Director of Library Services and Community Outreach, Napa County Library
Danis Kreimeier, Director of Library Services and Community Outreach is a strong advocate for libraries, literacy, and equal access. Danis’s commitment to public service is infectious and Library staff and users both are catching the bug. Engaging with the community by hosting Community Conversations using the Harwood Institute technique has created opportunities to create community centric programs and services both in the library, with other County departments, and out in the community. Whether its maker spaces and sewing classes, succulent exchanges at the farmers’ market, Lego robotics classes for tweens, and new satellite service outposts in rural areas, LGBTQ Pride Prom, sensory time for special needs patrons or reimagined spaces for children, a new philosophy of customer engagement is evident throughout the system. By turning outward and listening first, Napa County Library has changed the way they engage and connect.
Learn more about Danis Kreimeier’s work with The Harwood Institute:
How did you first learn about The Harwood Institute?
In 2016 the Napa County Library received a grant to send four staff members to the Harwood Lab. We had been experimenting with different ways to reach out to our community in meaningful ways. The Harwood Institute gave us a structure to follow but most importantly changed the way we approached our community- from outreach to engagement.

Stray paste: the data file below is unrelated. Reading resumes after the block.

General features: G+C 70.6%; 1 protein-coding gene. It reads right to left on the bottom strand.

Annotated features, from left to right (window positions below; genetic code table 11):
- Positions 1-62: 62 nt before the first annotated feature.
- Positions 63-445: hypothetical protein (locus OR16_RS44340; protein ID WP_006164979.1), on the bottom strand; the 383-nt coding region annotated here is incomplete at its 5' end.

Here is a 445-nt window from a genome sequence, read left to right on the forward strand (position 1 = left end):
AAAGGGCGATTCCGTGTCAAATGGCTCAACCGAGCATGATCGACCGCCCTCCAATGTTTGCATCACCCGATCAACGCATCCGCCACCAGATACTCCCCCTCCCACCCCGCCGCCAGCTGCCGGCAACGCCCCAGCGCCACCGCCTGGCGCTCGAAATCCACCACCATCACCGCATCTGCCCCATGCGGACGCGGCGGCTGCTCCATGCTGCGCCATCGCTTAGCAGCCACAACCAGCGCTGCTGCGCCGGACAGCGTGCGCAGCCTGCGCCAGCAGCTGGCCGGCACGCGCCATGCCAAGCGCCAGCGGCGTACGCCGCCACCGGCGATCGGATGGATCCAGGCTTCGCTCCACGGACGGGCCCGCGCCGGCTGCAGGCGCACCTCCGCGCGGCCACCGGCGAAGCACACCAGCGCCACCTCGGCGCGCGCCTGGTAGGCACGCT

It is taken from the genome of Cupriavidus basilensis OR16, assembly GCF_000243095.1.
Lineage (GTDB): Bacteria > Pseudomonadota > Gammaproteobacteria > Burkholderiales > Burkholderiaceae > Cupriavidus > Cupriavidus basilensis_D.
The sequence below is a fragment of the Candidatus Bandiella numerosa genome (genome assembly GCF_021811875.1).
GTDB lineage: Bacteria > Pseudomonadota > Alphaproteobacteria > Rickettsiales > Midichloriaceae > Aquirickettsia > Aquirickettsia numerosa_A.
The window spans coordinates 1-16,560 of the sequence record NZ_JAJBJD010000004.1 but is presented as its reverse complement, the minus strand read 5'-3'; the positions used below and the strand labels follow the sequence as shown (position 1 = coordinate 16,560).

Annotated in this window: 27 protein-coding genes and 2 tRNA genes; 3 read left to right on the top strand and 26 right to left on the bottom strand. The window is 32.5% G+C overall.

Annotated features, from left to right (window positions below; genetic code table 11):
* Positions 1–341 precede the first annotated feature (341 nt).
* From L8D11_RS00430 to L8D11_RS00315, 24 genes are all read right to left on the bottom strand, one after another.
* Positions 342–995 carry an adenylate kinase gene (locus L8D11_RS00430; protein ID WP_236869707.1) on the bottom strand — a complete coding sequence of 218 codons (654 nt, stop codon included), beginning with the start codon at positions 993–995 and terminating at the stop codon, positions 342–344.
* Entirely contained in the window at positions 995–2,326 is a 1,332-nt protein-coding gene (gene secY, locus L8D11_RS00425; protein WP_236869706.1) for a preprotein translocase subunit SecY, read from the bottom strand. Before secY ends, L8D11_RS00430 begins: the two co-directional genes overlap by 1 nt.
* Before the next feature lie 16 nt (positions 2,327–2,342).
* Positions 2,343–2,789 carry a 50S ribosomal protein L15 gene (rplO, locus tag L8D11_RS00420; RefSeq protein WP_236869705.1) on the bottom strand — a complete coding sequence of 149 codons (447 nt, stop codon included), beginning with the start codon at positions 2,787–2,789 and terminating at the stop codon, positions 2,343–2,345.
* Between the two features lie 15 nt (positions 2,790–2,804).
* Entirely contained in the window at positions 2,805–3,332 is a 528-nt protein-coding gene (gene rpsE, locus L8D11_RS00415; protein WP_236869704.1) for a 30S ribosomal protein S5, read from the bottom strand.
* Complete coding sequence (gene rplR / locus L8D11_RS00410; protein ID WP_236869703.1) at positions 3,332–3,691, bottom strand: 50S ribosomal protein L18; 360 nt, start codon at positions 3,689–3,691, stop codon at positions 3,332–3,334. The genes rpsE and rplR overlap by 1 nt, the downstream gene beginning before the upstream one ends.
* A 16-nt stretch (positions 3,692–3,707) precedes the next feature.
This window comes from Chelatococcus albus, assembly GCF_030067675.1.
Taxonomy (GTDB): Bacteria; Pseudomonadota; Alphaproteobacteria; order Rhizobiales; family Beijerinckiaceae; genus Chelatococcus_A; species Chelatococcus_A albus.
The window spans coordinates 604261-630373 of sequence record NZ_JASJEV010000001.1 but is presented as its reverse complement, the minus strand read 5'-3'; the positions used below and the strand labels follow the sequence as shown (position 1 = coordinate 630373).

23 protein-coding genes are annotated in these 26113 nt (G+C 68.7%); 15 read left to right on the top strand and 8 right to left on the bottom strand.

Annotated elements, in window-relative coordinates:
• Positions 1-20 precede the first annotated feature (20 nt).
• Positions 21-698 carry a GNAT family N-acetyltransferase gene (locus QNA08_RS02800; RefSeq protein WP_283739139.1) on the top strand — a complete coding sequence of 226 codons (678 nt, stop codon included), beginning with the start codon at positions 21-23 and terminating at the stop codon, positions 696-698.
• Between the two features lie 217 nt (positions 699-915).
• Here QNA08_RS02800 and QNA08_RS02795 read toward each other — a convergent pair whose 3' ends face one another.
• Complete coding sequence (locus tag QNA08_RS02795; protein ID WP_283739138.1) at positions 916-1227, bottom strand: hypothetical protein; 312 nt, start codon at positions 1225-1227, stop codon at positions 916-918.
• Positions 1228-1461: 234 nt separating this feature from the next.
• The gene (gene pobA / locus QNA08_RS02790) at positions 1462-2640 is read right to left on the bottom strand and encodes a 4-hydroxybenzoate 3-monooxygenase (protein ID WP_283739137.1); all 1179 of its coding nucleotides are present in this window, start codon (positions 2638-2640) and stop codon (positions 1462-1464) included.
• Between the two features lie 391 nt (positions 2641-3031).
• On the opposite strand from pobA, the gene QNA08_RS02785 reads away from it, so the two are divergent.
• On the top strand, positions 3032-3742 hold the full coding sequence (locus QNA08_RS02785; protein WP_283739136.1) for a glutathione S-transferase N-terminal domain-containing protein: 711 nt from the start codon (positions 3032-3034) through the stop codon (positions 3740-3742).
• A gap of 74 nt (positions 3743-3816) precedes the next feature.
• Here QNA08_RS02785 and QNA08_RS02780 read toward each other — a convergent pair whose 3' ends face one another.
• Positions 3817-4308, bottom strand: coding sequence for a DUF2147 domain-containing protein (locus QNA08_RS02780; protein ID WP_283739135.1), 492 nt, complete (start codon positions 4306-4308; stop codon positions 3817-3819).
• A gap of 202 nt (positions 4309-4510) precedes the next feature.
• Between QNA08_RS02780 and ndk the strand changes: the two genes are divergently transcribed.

How has your work been impacted by the Turning Outward practice?
Over the past 3 years we have practiced Turning Outward as a value. The biggest impact that I have noticed is that staff is now more directly engaged with our community and tuned into the various needs and interests. Their understanding of what is important to our community has lead them to apply for grants, create and implement new programs and services, and let go of past practices that served the library's needs but were a barrier to our customers. I am now in the position of being able to say yes to new and innovative programs and services that directly meet a stated need or interest. As a Director I have watched staff blossom with new ideas, energy, and commitment. It has been as much a benefit to staff as it is to our community. Work has meaning and staff see the benefits directly.
How do you view the role of libraries in your community?
The library is one a few public agencies that people go to because they want to, not because they have to. So it is important that people have a reason to come to the library. By offering programs and services that directly speak to the needs and interests of the community we have the opportunity to create a place that has meaning and connection. By partnering with other agencies, nonprofits, and other county departments we have the ability to highlight services that may be intimidating in another setting. The library can offer a soft touch entry to services. The library can act as the connective tissue for our community, bringing different parts together while respecting and honor the differences that make Napa County unique.